Each of these bills (HB 2442, 2443, 2444, and 2446) will independently harm the State-owned universities, whom you have been entrusted as a steward for the People of this Commonwealth.  Together with the other bills of the so-called “keep tuition affordable” legislative package they jeopardize my ability as a faculty member to help my students achieve their full potential.  Without funding and the ability to generate funding there is no way that we can maintain our quality.

These bills will have far-reaching ramifications and deserve thoughtful debate.  Please take the time to be a good steward of our public resources and consider the destructive outcome that could occur as a result of these bills.

I urge you to vote NO for HB 2442, 2443, 2444, and 2446.  These bills are not ready to leave committee.

Sincerely,
Lisa Millhous
Taxpayer in the Commonwealth of PA and Employee of West Chester University of PA

TO:  dmetcalf@pahousegop.com; eevankov@pahousegop.com; ggrell@pahousegop.com; mhahn@pahousegop.com; rkauffma@pahousegop.com; Tkrieger@pahousegop.com; mmustio@pahousegop.com; broae@pahousegop.com; jstern@pahousegop.com;

Committee Leadership:

Committee Members:

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Filed under Access, APSCUF, Benefits/Benefit Cuts, Education reform, Public education, public employees, West Chester University

Preserving Quality Higher Education in PA: Our story so far…

[A message from APSCUF-WCU President Lisa Millhous–I just posted it!]

Preserving Quality Public Higher Education in PA: Our story so far…

[Skip ahead to find out what you can do]

On February 7 Pennsylvania Governor Tom Corbett proposed his 2012-13 state budget that cuts PASSHE (including West Chester University) by $82.5 million, cuts grants and loans for students (PHEAA) by $27.2 million, and cuts many other educational programs from pre-kindergarten to Ph.D. candidates.
Email the Governor and let him know restoring the funding matters to your family.

On February 29 the PA Senate held a budget hearing for PA State System schools (PASSHE). Senate Appropriations Chair Jake Corman was supportive of restoring funding to the State System. He has said that the State-owned universities have already shouldered their share of the cuts.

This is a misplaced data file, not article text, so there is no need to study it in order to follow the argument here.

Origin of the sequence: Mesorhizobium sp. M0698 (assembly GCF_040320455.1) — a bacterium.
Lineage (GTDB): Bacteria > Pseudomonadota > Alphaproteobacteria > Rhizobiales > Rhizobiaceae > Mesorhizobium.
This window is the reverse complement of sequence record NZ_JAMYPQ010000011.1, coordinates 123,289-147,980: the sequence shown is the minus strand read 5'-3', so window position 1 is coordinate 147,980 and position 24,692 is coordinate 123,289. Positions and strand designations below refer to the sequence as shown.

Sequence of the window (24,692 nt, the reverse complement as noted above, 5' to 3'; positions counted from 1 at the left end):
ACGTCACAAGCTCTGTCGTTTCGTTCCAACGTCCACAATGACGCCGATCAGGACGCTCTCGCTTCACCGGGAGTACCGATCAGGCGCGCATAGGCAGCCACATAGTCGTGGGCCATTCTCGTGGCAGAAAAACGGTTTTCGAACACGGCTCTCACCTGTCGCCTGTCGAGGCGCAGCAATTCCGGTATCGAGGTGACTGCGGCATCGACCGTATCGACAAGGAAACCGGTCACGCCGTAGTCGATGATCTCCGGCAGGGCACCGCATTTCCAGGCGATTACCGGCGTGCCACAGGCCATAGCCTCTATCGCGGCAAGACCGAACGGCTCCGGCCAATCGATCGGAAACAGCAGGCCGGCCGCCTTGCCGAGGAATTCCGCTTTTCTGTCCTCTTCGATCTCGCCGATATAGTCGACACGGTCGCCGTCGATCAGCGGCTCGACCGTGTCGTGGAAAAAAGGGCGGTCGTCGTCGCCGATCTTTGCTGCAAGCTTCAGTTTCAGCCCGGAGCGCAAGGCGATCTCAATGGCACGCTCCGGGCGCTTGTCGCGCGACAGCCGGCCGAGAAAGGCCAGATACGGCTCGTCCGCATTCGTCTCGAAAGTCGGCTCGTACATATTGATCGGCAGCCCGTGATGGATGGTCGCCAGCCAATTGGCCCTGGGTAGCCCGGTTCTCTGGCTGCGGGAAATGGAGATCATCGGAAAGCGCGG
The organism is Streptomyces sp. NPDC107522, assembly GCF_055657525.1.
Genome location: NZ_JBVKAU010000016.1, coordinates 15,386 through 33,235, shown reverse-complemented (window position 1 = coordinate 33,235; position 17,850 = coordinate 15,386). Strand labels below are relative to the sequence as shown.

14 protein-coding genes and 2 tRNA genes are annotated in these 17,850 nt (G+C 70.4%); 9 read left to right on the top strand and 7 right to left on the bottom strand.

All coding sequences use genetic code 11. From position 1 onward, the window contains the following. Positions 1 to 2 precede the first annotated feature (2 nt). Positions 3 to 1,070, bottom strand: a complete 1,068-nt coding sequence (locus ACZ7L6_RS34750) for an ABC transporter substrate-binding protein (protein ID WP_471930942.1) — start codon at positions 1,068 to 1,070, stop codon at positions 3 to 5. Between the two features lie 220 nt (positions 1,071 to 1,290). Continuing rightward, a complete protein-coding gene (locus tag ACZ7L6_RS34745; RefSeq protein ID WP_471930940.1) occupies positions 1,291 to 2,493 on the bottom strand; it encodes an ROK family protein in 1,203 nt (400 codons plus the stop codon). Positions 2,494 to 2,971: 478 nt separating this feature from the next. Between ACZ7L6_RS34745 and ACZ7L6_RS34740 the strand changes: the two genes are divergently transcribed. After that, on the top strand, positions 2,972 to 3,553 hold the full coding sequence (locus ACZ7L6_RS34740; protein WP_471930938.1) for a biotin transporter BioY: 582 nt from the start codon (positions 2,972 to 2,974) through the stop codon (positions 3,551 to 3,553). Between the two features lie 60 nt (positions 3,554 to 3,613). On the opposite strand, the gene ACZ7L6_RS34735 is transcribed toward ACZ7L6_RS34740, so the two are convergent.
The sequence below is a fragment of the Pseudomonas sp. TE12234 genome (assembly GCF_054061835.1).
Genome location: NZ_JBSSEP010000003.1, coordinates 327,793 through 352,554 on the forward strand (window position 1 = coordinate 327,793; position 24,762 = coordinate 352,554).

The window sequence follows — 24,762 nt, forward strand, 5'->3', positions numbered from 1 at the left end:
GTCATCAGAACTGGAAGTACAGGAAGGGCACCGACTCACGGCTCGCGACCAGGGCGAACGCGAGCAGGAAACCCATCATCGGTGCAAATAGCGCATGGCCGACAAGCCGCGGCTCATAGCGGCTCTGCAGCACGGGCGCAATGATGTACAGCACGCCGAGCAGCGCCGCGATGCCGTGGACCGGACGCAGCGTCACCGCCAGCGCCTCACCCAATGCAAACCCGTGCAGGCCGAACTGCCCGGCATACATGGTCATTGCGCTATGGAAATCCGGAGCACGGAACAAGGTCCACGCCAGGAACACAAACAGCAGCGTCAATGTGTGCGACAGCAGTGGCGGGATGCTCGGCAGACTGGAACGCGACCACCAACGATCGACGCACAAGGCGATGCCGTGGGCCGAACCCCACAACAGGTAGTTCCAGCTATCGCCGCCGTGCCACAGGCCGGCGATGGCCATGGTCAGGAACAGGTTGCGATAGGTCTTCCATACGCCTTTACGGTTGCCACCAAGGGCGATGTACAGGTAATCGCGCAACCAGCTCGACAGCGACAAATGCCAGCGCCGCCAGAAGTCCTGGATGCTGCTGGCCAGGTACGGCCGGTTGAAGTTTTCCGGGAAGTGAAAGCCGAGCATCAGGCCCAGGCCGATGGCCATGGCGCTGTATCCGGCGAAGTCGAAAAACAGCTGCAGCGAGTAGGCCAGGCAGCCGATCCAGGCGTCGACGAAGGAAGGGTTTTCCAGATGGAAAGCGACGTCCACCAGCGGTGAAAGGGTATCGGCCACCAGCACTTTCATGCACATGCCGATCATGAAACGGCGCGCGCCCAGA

Email Senator Cormanto thank him for his support of PASSHE.

On February 29 and March 1 WCU students rallied to show their concern about the budget cuts. Over 1000 post cards were sent to the Governor and more than 500 registered PA voters signed a petition asking their legislators not to approve a budget that cuts education.
Look up your legislators and email them to let them know how important state funding is for your family.

On March 5 the PA House of Representatives held a budget hearing for PASSHE. House Appropriations Chair Bill Adolph also was supportive of the State System and suggested the House would try and reduce the cuts that the Governor had proposed.
Email Representative Adolph and thank him for his support of PASSHE.

Although many have criticized the cuts to higher education, Governor Corbett continues to defend his position. Unfortunately, he regularly uses inaccurate information to support the arguments for cutting higher education. Email the Governor and let him know how restoring the funding would matter to your family.

What can you do?

On March 28th several busses of WCU students and faculty will join students and faculty from all 14 schools in Harrisburg to ask the PA Legislature to restore funding for education.
To see if there is room on the bus, email the WCU APSCUF Office.

On April 24 you can vote in the PA Primary Election (3/26 is the last day to register to vote). A strong student turn-out in the primary will send a message to Harrisburg that we will be out in force in November. And we will remember how the legislature handled the budget this year.

In May and early June we need to find ways to keep our issue alive for the Legislature even though our semester will be over and many students will be home.
You can register to receive text messages or email updates to join our student activities.

WCU Rally videos:

http://www.youtube.com/watch?v=p86zJaSoKKU

http://westchester.patch.com/articles/video-west-chester-students-protest-budget-cuts#video-9228789

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Filed under Advocacy, APSCUF, Budget, Budget Cuts, lobbying, PASSHE, Program elimination, Rally, Tom Corbett, Uncategorized, West Chester University

Starting to think about strategy and tactics for the upcoming budget battle

As you should know by now, Governor Corbett has put in a request that PASSHE return about $20 million of our 2011-2012 budget allocation to the state. That’s on the heels, remember, of a 19% reduction in our budget already, and in spite of a sizeable rainy day fund that’s designed precisely to respond to situations like this one.

You should also know by now that the Governor’s next budget proposal address is scheduled for February 7. In it, we have no reason to believe he’ll do anything other than propose idiotically draconian budget cuts again for next year. Clearly he has no interest in the health or quality of public higher education in his state, even though his job mandates that he must. And just as clearly, nobody in the Office of the Chancellor or the on the Board of Governors seems inclined to fight with him about this anywhere near as avidly as the situation calls for. Their track record is terrible, so we shouldn’t expect much help from that direction. As long as we have an unsettled contract situation, anything the state does to butcher the budget strengthens PASSHE’s bargaining position (in their myopic calculus), so…